The idea that there is no marriage in the Kingdom of Heaven breaks down other social institutions and categories we use to organise ourselves on earth; social class, religious groupings, gender, sexuality, poor and rich. It becomes clear that all God cares about is our God-given status as children of God.
Those who have a good marriage in this life might be horrified at the thought of marriage not existing in the afterlife. Similarly, those who have social standing, success and material wealth in this life probably don’t want to be told it’s all meaningless.
But those who have experienced abusive or negative marriages, those who have struggled financially, those who are oppressed and judged and dealt a harsh set of cards in life might be relieved to hear that our human measures of success and status are meaningless in the grand scheme of things.
Perhaps this is the hard truth we need to hear. What does the afterlife look like?
We’re not supposed to know: it’s a mystery for a reason. What we can be assured of though, is that we are capable of working to achieve its ideals – of peace, equality, and justice – while we’re here on earth. Jesus’ teaching about the Kingdom of Heaven gives a picture of this, a picture of his Kingdom breaking into our world and making it more like the life that follows this one.
The idea that there is a resurrected life in which perfection is the norm is hard for us to comprehend. Jesus is telling the Sadducees in this passage that perfection does not look like an extended version of this life, where there is pain and injustice, and an in-group and an out-group. Surely perfection includes all of us, but not as we are now.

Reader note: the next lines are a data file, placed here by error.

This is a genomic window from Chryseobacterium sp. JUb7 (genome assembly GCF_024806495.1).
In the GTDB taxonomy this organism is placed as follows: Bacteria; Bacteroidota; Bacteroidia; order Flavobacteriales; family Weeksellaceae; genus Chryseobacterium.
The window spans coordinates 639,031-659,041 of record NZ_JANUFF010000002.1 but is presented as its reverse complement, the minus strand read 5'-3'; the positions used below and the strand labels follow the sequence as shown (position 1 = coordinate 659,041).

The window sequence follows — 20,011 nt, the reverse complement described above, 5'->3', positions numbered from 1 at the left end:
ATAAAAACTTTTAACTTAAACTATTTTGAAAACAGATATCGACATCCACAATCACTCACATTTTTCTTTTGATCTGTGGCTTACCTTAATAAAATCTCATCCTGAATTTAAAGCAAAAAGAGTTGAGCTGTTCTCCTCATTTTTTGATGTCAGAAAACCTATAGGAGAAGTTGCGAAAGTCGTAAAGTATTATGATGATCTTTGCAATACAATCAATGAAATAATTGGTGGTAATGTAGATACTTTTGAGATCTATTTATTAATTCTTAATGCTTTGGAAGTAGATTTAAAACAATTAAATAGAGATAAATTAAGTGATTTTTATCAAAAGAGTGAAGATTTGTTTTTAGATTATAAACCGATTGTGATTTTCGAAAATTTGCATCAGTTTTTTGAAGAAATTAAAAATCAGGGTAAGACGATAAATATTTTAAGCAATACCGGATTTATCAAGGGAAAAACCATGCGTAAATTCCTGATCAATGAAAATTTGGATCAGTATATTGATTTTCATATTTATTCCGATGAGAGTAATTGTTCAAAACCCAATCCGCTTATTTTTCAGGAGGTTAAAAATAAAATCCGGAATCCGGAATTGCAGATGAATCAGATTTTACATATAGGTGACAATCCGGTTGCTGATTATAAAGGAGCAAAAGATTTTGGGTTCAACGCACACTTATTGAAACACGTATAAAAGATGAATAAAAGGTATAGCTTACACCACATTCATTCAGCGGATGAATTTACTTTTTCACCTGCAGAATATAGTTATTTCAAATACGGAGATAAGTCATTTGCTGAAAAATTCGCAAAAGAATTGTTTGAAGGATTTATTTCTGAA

When Jesus gives us an image of how things could be, how things will be in the Kingdom of Heaven, we could squint our eyes at the horizon and say ‘Wow! Heaven is gonna be amazing when we get there,’ then turn away with a sigh, back to our imperfect existence in our messy bodies in an unequal world.
What if it was different? What if we caught a glimpse of the Kingdom of Heaven, and instead of believing it’s only possible in some future world after death, what if we believed it was possible now? What if we took Jesus at his word when he said the Kingdom of Heaven is at hand?
We could catch a glimpse of perfection, then turn back to our imperfect world and be fully present in our human bodies and our systems that are unjust and cruel to those with whom Jesus identified.
We could get to work – not accepting the status quo but pushing, always, for a better world.
Katie is an aspiring writer, an eternal intern, and a passionate Jesus-Feminist. With a Master’s in International Development and a Bachelors in Sociology and French, she is qualified for ... making lattes and pulling pints (skills that she has put to great use). She recently returned to Ireland after working in New York and studying in Edinburgh.